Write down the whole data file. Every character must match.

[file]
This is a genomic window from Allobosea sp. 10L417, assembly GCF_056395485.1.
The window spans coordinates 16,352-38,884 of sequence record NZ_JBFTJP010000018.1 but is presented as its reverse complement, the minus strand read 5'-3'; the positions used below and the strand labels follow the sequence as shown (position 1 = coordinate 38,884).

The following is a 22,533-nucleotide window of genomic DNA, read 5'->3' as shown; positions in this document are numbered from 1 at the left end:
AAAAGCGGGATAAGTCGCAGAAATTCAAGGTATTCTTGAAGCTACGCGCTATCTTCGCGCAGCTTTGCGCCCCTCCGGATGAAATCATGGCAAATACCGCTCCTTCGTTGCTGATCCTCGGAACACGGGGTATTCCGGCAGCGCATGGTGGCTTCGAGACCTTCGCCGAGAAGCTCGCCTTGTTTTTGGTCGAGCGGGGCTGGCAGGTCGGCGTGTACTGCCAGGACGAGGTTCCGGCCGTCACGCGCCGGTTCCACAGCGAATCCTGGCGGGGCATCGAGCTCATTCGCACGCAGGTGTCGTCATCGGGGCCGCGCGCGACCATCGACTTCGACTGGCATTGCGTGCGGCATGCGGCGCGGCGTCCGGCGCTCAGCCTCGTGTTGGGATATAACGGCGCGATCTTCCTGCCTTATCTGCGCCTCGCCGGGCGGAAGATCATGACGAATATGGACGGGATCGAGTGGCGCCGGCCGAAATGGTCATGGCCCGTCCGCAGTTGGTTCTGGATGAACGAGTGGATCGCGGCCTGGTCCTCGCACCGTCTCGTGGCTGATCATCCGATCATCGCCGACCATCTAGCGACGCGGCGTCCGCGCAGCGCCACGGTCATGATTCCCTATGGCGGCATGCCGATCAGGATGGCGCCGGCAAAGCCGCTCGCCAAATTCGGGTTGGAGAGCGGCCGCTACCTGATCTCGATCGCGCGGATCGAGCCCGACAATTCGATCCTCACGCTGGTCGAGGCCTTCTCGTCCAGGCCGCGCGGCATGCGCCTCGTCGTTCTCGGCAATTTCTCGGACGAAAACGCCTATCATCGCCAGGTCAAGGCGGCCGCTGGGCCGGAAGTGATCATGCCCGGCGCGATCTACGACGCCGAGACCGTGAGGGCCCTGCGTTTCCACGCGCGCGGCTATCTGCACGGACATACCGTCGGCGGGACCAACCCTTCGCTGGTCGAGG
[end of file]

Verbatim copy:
This is a genomic window from Allobosea sp. 10L417, assembly GCF_056395485.1.
The window spans coordinates 16,352-38,884 of sequence record NZ_JBFTJP010000018.1 but is presented as its reverse complement, the minus strand read 5'-3'; the positions used below and the strand labels follow the sequence as shown (position 1 = coordinate 38,884).

The following is a 22,533-nucleotide window of genomic DNA, read 5'->3' as shown; positions in this document are numbered from 1 at the left end:
AAAAGCGGGATAAGTCGCAGAAATTCAAGGTATTCTTGAAGCTACGCGCTATCTTCGCGCAGCTTTGCGCCCCTCCGGATGAAATCATGGCAAATACCGCTCCTTCGTTGCTGATCCTCGGAACACGGGGTATTCCGGCAGCGCATGGTGGCTTCGAGACCTTCGCCGAGAAGCTCGCCTTGTTTTTGGTCGAGCGGGGCTGGCAGGTCGGCGTGTACTGCCAGGACGAGGTTCCGGCCGTCACGCGCCGGTTCCACAGCGAATCCTGGCGGGGCATCGAGCTCATTCGCACGCAGGTGTCGTCATCGGGGCCGCGCGCGACCATCGACTTCGACTGGCATTGCGTGCGGCATGCGGCGCGGCGTCCGGCGCTCAGCCTCGTGTTGGGATATAACGGCGCGATCTTCCTGCCTTATCTGCGCCTCGCCGGGCGGAAGATCATGACGAATATGGACGGGATCGAGTGGCGCCGGCCGAAATGGTCATGGCCCGTCCGCAGTTGGTTCTGGATGAACGAGTGGATCGCGGCCTGGTCCTCGCACCGTCTCGTGGCTGATCATCCGATCATCGCCGACCATCTAGCGACGCGGCGTCCGCGCAGCGCCACGGTCATGATTCCCTATGGCGGCATGCCGATCAGGATGGCGCCGGCAAAGCCGCTCGCCAAATTCGGGTTGGAGAGCGGCCGCTACCTGATCTCGATCGCGCGGATCGAGCCCGACAATTCGATCCTCACGCTGGTCGAGGCCTTCTCGTCCAGGCCGCGCGGCATGCGCCTCGTCGTTCTCGGCAATTTCTCGGACGAAAACGCCTATCATCGCCAGGTCAAGGCGGCCGCTGGGCCGGAAGTGATCATGCCCGGCGCGATCTACGACGCCGAGACCGTGAGGGCCCTGCGTTTCCACGCGCGCGGCTATCTGCACGGACATACCGTCGGCGGGACCAACCCTTCGCTGGTCGAGG